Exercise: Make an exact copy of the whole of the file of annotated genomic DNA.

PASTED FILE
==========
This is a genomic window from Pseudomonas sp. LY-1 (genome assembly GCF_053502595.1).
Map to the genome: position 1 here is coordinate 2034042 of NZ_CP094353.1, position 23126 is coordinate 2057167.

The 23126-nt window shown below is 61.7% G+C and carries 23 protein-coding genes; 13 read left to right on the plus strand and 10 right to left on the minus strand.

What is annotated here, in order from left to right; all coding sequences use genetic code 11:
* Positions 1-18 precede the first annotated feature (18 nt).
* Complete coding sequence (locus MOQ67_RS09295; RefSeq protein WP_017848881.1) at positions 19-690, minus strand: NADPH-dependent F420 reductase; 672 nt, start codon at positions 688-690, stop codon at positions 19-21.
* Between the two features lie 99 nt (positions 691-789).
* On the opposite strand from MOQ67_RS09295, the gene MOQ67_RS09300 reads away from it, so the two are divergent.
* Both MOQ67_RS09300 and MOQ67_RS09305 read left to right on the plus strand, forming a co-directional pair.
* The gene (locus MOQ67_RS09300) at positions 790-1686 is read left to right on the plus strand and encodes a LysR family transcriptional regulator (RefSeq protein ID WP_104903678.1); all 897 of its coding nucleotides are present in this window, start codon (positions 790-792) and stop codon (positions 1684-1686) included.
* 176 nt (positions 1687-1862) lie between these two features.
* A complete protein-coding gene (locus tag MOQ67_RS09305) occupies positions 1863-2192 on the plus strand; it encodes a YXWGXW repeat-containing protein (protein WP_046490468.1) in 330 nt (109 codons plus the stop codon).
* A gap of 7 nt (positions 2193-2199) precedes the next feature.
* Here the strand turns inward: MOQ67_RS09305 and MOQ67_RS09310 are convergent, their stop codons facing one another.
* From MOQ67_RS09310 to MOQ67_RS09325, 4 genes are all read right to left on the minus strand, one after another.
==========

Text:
This is a genomic window from Pseudomonas sp. LY-1 (genome assembly GCF_053502595.1).
Map to the genome: position 1 here is coordinate 2034042 of NZ_CP094353.1, position 23126 is coordinate 2057167.

The 23126-nt window shown below is 61.7% G+C and carries 23 protein-coding genes; 13 read left to right on the plus strand and 10 right to left on the minus strand.

What is annotated here, in order from left to right; all coding sequences use genetic code 11:
* Positions 1-18 precede the first annotated feature (18 nt).
* Complete coding sequence (locus MOQ67_RS09295; RefSeq protein WP_017848881.1) at positions 19-690, minus strand: NADPH-dependent F420 reductase; 672 nt, start codon at positions 688-690, stop codon at positions 19-21.
* Between the two features lie 99 nt (positions 691-789).
* On the opposite strand from MOQ67_RS09295, the gene MOQ67_RS09300 reads away from it, so the two are divergent.
* Both MOQ67_RS09300 and MOQ67_RS09305 read left to right on the plus strand, forming a co-directional pair.
* The gene (locus MOQ67_RS09300) at positions 790-1686 is read left to right on the plus strand and encodes a LysR family transcriptional regulator (RefSeq protein ID WP_104903678.1); all 897 of its coding nucleotides are present in this window, start codon (positions 790-792) and stop codon (positions 1684-1686) included.
* 176 nt (positions 1687-1862) lie between these two features.
* A complete protein-coding gene (locus tag MOQ67_RS09305) occupies positions 1863-2192 on the plus strand; it encodes a YXWGXW repeat-containing protein (protein WP_046490468.1) in 330 nt (109 codons plus the stop codon).
* A gap of 7 nt (positions 2193-2199) precedes the next feature.
* Here the strand turns inward: MOQ67_RS09305 and MOQ67_RS09310 are convergent, their stop codons facing one another.
* From MOQ67_RS09310 to MOQ67_RS09325, 4 genes are all read right to left on the minus strand, one after another.